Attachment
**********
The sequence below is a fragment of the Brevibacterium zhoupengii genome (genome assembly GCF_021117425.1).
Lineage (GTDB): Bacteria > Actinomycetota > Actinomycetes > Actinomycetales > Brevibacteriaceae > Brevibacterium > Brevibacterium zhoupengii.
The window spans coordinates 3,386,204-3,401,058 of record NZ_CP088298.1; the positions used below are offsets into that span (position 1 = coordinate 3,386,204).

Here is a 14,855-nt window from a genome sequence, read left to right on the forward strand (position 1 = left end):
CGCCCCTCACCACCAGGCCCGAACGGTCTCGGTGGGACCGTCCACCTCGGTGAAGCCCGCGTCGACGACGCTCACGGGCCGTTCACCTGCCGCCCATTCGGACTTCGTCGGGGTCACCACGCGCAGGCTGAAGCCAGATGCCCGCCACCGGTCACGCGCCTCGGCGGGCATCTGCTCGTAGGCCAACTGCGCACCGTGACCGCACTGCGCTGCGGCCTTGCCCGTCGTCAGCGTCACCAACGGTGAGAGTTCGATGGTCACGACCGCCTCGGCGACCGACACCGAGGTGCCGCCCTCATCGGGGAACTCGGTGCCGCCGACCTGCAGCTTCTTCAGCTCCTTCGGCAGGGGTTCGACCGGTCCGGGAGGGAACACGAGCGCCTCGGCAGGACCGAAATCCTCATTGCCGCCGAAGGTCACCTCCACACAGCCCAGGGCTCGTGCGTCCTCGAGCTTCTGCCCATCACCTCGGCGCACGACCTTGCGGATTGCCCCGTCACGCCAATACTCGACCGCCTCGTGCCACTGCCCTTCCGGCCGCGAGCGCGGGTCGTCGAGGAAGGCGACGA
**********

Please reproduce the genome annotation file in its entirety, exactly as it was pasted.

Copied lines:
The sequence below is a fragment of the Brevibacterium zhoupengii genome (genome assembly GCF_021117425.1).
Lineage (GTDB): Bacteria > Actinomycetota > Actinomycetes > Actinomycetales > Brevibacteriaceae > Brevibacterium > Brevibacterium zhoupengii.
The window spans coordinates 3,386,204-3,401,058 of record NZ_CP088298.1; the positions used below are offsets into that span (position 1 = coordinate 3,386,204).

Here is a 14,855-nt window from a genome sequence, read left to right on the forward strand (position 1 = left end):
CGCCCCTCACCACCAGGCCCGAACGGTCTCGGTGGGACCGTCCACCTCGGTGAAGCCCGCGTCGACGACGCTCACGGGCCGTTCACCTGCCGCCCATTCGGACTTCGTCGGGGTCACCACGCGCAGGCTGAAGCCAGATGCCCGCCACCGGTCACGCGCCTCGGCGGGCATCTGCTCGTAGGCCAACTGCGCACCGTGACCGCACTGCGCTGCGGCCTTGCCCGTCGTCAGCGTCACCAACGGTGAGAGTTCGATGGTCACGACCGCCTCGGCGACCGACACCGAGGTGCCGCCCTCATCGGGGAACTCGGTGCCGCCGACCTGCAGCTTCTTCAGCTCCTTCGGCAGGGGTTCGACCGGTCCGGGAGGGAACACGAGCGCCTCGGCAGGACCGAAATCCTCATTGCCGCCGAAGGTCACCTCCACACAGCCCAGGGCTCGTGCGTCCTCGAGCTTCTGCCCATCACCTCGGCGCACGACCTTGCGGATTGCCCCGTCACGCCAATACTCGACCGCCTCGTGCCACTGCCCTTCCGGCCGCGAGCGCGGGTCGTCGAGGAAGGCGACGA